Taking a page from the HuffPo, which I’ve just pilloried for doing this same thing, this post’s title and graphic, suggests monstrous must-read imminent disaster, on a Godzilla scale, while the real story is more ho-hum prosaic. Monday, the Supreme Court began hearing oral arguments on the validity of the Affordable Care Act, the so-called, Obama-care. This week the court will wrestle with the several legal questions: Can the court even rule on this law yet? Is the question ripe? [experts seem to think that it is] Can government force you to buy health insurance? If this mandate is struck down, does the entire law unravel? If not, which parts remain? Can Congress require the states to participate too? The importance and complexity of this case has moved the court to devote three days to arguments. Most cases get less than one.
One question that the court won’t be discussing is, will the court’s decision be based in politics? The short answer is yes, but this is an answer that like the rest of these questions, we will have to wait to hear the Supreme Court’s decision. Once the court pronounces judgement, how will this affect the presidential election? Will striking down Obama-Care, reinvigorate a troubled Republican ticket? If Romney is elected, will Obama-Care be replaced with Romney-Care? Will the Mayan calendar make all these questions moot?
Nine Jurassic jurists hold the key to all of these questions. Well not the Mayan one, and not the Romney ones either. At this point, I don’t think that even the Mayans could stave off his defeat. Pundits have the court parsed into four justices for the act and four against it. Justice Kennedy sits in-between these two factions, the sole deciding vote. In 2008, millions of Americans elected President Obama and his Democratic Senate and House majorities. They passed the Affordable Care Act. Now those millions of American votes sit in the balance, waiting for one more vote. It seems unfair, but it is the law.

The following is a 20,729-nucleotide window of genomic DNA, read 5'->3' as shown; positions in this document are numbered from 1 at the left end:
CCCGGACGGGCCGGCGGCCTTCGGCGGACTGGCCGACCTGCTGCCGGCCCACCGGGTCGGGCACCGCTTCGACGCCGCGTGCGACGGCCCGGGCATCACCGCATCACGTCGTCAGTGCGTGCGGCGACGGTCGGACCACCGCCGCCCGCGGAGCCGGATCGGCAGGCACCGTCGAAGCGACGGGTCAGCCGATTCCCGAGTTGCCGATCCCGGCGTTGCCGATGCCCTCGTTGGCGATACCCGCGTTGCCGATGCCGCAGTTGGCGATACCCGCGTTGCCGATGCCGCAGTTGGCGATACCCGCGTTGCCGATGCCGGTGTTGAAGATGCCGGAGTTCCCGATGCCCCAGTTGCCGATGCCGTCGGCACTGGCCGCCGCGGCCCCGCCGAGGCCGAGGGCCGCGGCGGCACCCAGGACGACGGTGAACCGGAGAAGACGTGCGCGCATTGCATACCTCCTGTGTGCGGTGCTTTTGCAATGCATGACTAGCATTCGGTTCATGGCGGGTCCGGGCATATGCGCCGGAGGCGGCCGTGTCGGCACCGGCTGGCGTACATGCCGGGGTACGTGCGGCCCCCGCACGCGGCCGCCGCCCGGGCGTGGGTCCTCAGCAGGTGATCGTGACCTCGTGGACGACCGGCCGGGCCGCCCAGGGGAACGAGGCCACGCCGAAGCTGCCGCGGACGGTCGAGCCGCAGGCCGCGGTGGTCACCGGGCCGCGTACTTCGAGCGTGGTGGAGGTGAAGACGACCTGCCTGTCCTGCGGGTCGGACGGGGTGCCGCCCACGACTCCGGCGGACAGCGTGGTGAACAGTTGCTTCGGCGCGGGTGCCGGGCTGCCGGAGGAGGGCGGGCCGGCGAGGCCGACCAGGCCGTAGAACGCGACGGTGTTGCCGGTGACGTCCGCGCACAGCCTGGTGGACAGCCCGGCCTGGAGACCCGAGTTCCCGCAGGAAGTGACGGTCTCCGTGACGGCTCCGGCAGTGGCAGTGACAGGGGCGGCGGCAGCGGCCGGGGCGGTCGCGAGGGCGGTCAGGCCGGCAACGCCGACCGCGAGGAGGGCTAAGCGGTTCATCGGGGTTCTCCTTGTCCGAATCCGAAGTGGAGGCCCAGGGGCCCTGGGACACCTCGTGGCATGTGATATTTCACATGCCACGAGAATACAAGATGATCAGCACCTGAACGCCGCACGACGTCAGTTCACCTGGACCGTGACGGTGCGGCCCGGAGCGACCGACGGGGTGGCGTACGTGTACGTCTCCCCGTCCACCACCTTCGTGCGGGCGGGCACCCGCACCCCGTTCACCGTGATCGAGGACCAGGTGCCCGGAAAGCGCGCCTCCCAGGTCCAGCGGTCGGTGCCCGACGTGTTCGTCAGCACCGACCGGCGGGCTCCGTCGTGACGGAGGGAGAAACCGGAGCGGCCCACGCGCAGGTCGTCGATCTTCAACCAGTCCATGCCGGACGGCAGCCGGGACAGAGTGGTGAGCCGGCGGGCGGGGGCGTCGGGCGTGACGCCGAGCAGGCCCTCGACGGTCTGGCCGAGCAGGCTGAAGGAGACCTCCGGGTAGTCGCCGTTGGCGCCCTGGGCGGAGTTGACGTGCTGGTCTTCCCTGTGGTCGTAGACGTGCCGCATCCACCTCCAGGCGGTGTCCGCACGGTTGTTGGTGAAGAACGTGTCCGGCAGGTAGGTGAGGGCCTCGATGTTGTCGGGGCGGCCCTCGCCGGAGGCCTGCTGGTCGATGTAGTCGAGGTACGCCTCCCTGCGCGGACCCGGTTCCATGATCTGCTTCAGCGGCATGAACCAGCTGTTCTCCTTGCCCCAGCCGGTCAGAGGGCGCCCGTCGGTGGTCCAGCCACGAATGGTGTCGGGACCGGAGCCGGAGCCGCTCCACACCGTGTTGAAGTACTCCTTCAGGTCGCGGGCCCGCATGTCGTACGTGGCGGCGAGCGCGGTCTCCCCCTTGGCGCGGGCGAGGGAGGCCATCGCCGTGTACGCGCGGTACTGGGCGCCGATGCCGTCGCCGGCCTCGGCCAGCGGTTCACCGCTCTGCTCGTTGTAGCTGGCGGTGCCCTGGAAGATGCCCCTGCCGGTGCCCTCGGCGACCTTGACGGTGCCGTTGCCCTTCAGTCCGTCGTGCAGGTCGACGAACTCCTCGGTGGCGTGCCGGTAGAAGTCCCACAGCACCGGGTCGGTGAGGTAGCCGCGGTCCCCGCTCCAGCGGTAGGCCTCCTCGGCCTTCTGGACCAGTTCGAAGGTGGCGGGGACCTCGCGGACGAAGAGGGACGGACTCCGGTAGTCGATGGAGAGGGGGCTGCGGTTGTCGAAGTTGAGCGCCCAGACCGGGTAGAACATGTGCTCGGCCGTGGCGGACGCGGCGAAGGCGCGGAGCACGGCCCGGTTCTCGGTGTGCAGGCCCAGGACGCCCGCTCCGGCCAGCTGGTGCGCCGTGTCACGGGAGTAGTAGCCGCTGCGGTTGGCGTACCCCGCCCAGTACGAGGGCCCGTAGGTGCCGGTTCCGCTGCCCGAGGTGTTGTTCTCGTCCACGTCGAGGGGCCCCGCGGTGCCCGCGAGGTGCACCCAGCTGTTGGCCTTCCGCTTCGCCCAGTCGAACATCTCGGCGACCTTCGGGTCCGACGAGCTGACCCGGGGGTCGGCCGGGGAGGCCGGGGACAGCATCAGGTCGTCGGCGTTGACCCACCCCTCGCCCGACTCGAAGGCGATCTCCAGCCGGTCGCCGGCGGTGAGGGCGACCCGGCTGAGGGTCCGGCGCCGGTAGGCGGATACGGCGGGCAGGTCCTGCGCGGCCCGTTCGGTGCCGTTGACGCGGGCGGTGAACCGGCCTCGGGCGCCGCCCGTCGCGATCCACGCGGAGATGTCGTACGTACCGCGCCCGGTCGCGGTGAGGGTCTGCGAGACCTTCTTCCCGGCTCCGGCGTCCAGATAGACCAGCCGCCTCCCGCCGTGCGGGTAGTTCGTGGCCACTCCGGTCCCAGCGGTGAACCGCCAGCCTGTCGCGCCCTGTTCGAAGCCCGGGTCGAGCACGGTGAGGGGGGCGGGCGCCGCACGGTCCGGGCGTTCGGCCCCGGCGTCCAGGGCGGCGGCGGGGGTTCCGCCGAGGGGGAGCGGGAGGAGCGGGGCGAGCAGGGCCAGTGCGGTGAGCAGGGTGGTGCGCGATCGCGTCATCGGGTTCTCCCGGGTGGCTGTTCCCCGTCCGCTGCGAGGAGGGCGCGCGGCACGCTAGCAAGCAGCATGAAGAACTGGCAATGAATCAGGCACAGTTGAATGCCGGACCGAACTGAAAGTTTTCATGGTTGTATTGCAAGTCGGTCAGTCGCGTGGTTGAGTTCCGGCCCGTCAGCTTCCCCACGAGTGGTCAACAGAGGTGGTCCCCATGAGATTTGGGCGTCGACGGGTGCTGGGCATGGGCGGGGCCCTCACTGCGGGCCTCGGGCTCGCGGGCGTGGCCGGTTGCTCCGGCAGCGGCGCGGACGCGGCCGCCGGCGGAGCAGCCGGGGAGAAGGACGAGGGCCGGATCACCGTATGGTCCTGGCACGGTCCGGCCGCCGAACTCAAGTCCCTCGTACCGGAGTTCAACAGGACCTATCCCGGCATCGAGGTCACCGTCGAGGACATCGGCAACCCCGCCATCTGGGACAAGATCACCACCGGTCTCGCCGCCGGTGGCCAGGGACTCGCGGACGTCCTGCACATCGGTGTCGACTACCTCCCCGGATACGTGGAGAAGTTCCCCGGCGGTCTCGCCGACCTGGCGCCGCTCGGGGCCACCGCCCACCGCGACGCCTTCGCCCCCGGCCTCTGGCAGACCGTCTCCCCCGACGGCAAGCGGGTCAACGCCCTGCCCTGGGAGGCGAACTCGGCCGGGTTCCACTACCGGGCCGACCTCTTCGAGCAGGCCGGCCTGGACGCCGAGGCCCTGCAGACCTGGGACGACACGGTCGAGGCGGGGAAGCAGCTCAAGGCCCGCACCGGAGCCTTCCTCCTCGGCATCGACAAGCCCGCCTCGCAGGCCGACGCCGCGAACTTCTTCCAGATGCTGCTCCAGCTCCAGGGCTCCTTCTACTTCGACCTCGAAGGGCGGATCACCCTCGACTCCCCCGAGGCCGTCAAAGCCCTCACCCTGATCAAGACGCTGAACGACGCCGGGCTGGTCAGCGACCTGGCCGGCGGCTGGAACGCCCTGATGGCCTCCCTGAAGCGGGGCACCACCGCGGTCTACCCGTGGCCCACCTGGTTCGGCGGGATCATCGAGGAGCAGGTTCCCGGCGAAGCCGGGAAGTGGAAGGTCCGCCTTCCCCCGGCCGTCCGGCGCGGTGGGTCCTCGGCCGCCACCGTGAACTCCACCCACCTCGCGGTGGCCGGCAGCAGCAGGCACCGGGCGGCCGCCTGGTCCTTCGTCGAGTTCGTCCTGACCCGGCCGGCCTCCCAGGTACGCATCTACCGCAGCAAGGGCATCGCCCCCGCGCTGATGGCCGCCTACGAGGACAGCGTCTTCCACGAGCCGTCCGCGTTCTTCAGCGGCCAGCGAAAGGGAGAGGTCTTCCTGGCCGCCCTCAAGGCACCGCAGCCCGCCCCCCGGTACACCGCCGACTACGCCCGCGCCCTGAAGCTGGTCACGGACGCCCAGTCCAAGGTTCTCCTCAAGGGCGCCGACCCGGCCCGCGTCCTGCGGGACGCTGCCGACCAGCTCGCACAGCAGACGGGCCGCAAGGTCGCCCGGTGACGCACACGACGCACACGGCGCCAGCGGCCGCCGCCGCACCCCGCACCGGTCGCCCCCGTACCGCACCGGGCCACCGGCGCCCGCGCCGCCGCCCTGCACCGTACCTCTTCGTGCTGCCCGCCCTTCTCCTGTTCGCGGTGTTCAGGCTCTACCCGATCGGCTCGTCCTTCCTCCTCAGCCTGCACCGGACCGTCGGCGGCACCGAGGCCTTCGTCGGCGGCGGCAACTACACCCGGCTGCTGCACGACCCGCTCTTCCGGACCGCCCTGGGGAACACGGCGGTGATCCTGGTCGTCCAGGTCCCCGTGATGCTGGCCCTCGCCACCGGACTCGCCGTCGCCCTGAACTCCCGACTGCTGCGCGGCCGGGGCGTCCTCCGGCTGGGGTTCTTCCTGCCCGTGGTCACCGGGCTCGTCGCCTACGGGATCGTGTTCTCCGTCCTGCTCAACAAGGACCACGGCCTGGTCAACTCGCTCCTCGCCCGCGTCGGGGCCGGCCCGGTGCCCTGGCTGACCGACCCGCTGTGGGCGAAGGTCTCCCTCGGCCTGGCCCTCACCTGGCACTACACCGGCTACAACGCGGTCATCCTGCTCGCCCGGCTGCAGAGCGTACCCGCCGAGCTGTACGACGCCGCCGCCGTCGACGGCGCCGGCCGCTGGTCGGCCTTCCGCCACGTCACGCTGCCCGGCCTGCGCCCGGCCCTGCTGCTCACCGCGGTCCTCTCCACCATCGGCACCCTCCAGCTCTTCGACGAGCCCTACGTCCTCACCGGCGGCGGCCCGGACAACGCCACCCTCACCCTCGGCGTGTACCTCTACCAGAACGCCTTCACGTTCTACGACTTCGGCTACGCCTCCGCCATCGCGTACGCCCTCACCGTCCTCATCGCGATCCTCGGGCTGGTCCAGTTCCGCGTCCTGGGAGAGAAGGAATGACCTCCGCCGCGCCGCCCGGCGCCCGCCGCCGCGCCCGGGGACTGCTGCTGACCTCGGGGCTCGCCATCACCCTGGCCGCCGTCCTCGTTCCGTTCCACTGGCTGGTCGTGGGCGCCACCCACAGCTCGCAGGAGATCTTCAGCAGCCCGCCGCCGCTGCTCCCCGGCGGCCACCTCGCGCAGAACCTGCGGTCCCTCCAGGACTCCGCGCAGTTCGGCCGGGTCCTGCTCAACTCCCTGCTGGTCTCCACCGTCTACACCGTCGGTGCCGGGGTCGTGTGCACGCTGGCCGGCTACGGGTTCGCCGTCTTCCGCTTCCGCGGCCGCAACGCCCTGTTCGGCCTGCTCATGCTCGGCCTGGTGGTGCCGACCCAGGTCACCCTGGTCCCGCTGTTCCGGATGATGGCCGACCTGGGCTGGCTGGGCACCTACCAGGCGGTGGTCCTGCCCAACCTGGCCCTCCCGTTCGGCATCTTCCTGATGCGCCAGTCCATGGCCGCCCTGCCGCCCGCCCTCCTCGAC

What occurs this week in the Supreme Court and around it, is national politics, but it is not without personal implications. The Sunday Saint Louis Post-Dispatch led with an article about the death of Anna Brown. The article explained that Brown, a 29 year-old homeless woman, died in a Richmond-Heights jail cell, a little over an hour after being forcibly expelled from St. Mary Hospital’s emergency room. Both these locations are less than a mile from our house. She reported with leg pains and in the past had experienced swelling of the legs. St. Mary’s wasn’t the only area hospital to have failed her, just the last. The attending physician thought that she was just trying to score pain meds. An ultrasound showed no clots and the hospital discharged her, but she wouldn’t leave. She demanded treatment. The police were called. They hauled her away and she died in her cell from a blood clot in the lungs.
In other news, the dinosaur, Dick Cheney received a heart transplant. I wonder how the man without a heart is adjusting to his new organ. What are his feelings? Transplants are a life saver, a modern-day miracle, but is the system really working? I pray that you are in good health, but someday you won’t be. No one gets out alive. When your health fails and your life is held in the balance, where on the continuum will your care come from. Will you be treated royally like the former Vice-President, or kicked out onto the street, like Anna Brown? Either way, you are going to die. Life is just that fair.